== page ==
Well Live From The New Bay was a concept project, that whole project was all samples so I just wanted to do an all sample project, and try to modernize it. We do use a lot of samples in a lot of stuff like Master P, but my influence is 90’s gangster music and 90’s hip-hop positive music. I’m a blend of Master P., Ma$e, Puff Daddy, Jay-Z, Kid N Play, the whole Cash Money - all of em, Mannie Fresh, Baby, Wayne, Juvie, BG… Will Smith, all them type of guys are my idols so I’m just a blend of those guys. You’ll hear a lot of Southern, or Cash Money samples in my music because that’s what I grew up listening to and that’s what I idolized growing up.
You have a line that says “I came from a Juvenile to a Big Tymer”, and you even performed with Juvenile at Slim’s and got on the remix of “100 Grand” with him. How was that experience?
That was beautiful. That was one of the best moments of my life, shout out to Suzy for getting me on that track with Juvie, that “100 Grand”… That was beautiful because Juvie is one of my idols growing up, and that was always one of my goals to do a song or do anything with Juvie. Let alone just to meet him was just a check off my bucket list, and I got to do a song with him so that shit was tight as fuck, I was so happy, I was juiced and all that shit.
On “Made It” from KILT, Su says “Kool John called it all a couple of years ago, he had a vision and I made it musical”, and on the outro to “Best Thing Yet” from KILT II you explained how you guys used to ride to work together. How did you guys originally meet?
Really I think Su knew me before I knew him, I was popular in my area so I’m pretty sure we knew each other before then. He was my lil youngster, like my little brother, him and his friends used to go to the parties I threw, the $hmopfests, and I met him through there. My friend ‘Rance at the time.. Su and them got together to make HBK Gang, and I had been knew about Su and I knew his music and stuff. We went to the same school, the same junior college, and he used to give me a ride to work and stuff so that’s when I started hearing his music and he had told me he did music. And I just did my research to see what he did, and I was a promoter at the time I was starting my little own promotion company, “Kool People Do Kool Things Promotions” and I wanted to apply my youth and my talents to seeing somebody get out. I saw him, and he was so talented and I just figured - you know, it’s just so hard to get a little buzz in the area, and I had enough clout to get something around out here so I just spread his music all over. Then Twitter came out, and we helped campaign on Twitter and we helped get him to the place he needed to be and now he’s everything that I knew he was gonna be - I don't even think he’s that yet, he’s growing into that. He’s taking that route I knew he was gonna take, all he just needed was a little push and I was that little push that got him to that point where he was gonna just go in and take over. I was just behind the scene promoting, I did music but I didn’t take it seriously.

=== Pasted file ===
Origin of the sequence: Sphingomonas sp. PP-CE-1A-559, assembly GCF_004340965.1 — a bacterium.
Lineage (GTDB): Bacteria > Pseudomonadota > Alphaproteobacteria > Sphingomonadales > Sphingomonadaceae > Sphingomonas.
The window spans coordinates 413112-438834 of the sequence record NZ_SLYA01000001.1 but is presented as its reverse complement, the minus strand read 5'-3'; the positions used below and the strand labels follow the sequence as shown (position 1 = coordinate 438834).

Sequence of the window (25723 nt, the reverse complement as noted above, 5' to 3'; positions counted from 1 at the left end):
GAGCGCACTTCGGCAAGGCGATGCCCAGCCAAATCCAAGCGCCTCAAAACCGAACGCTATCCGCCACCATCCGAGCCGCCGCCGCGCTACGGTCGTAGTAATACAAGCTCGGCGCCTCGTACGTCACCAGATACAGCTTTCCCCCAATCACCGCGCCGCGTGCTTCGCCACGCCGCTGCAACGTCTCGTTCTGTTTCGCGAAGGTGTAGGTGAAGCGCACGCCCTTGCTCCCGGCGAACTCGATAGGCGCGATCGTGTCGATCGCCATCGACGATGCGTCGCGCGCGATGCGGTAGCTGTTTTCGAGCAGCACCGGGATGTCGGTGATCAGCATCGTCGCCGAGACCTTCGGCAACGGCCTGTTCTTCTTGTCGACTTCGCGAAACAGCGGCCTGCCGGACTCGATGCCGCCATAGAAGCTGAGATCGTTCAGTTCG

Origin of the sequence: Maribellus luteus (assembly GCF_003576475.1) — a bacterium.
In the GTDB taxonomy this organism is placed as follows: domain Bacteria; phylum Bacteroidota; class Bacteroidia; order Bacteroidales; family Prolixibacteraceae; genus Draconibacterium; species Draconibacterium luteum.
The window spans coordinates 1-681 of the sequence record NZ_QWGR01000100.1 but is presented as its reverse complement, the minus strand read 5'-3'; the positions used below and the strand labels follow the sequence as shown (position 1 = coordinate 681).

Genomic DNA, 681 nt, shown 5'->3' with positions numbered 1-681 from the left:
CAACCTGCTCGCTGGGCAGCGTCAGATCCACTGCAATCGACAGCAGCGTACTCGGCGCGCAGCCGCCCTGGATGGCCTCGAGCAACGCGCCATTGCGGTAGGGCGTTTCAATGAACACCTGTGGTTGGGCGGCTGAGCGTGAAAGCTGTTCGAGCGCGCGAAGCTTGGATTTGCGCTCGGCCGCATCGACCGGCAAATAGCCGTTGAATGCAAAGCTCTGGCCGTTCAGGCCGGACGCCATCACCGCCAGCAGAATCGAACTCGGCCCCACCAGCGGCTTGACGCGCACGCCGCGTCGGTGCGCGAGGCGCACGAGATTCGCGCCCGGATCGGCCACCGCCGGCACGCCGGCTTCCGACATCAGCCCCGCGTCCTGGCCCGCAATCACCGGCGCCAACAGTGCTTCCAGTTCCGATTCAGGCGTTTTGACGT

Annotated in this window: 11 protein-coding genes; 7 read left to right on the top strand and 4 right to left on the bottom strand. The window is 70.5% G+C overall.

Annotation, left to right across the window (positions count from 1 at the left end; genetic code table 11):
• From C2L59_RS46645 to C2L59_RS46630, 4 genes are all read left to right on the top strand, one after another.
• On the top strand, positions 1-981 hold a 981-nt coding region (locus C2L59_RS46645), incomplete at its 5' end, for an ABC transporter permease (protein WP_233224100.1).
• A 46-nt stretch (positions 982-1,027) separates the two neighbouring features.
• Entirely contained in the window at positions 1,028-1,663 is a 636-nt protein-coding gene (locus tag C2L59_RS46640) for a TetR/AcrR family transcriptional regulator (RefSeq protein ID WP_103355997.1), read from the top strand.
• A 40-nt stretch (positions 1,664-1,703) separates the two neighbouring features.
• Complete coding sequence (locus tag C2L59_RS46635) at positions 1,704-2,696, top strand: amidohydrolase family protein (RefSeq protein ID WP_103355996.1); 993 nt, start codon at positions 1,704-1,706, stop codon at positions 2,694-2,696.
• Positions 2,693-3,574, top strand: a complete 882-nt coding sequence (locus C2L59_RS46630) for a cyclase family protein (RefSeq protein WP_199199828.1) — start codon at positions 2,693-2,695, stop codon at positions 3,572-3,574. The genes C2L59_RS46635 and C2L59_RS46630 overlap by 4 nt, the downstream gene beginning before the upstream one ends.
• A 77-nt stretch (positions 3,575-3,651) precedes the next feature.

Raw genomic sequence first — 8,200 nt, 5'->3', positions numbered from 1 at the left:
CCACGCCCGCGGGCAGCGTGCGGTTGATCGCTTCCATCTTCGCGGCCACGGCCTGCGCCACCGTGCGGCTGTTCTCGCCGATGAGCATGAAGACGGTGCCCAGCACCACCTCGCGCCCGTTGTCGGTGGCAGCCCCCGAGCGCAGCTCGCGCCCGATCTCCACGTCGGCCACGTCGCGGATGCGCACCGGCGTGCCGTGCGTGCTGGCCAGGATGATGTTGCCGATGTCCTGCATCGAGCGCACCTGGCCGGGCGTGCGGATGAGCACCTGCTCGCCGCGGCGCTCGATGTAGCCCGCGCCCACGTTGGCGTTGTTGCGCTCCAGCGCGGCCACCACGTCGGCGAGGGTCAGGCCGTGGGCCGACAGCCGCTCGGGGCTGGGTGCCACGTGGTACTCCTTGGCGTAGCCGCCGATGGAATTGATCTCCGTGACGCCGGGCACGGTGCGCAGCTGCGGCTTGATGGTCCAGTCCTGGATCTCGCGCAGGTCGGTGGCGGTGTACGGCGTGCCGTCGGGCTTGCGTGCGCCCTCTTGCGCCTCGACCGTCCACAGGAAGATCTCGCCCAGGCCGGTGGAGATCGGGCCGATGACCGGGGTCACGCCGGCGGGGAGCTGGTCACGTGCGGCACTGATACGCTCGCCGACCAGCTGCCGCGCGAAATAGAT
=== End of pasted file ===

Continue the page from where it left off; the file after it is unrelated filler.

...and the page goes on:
The first time that I heard Dave Steezy was the track “Ghetto Jams” with Jay Ant, a while ago.. How did you guys link up being that he’s a lot younger than you guys?
Well - I’ll tell you… Steezy used to come buy $hmoplife clothes, when I first started $hmoplife I had a couple of loyal fans, people who came and got all the gear. Steezy was one of ‘em but Steezy was different from a lot of them, he had something to offer and he was a go getter, he knew what he wanted and he was gonna go for it. Nothing stopped him, and I seen that in him, and I just wanted to help him out, that’s what I saw in Su - all of them. I just wanted to help em out with whatever they needed. He (Steezy) already knew how he was gonna get started, I’m pretty sure, he can explain it better than me, but he used to come in the store and was like ‘shit I wanna model the clothes and take pictures’. Then he started working for the store, interning at the store, and I was always looking out for him and fuckin with him cause he was hella cool, and he said he rapped, and I wanted to see how he rapped… and he was good [laughs] so I was like shit, well fuck it! You $hmoplife! I think he was already considering himself $hmoplife before then, I think, I don’t know but shit, he had everything in him.. he wanted to be somebody, and we was likeminded as far as what we wanted to be and what we wanted to do so it was only right.
Steezy: It’s a treat when players meet
I know you went to SF State a while back, is that where you developed your interest in branding?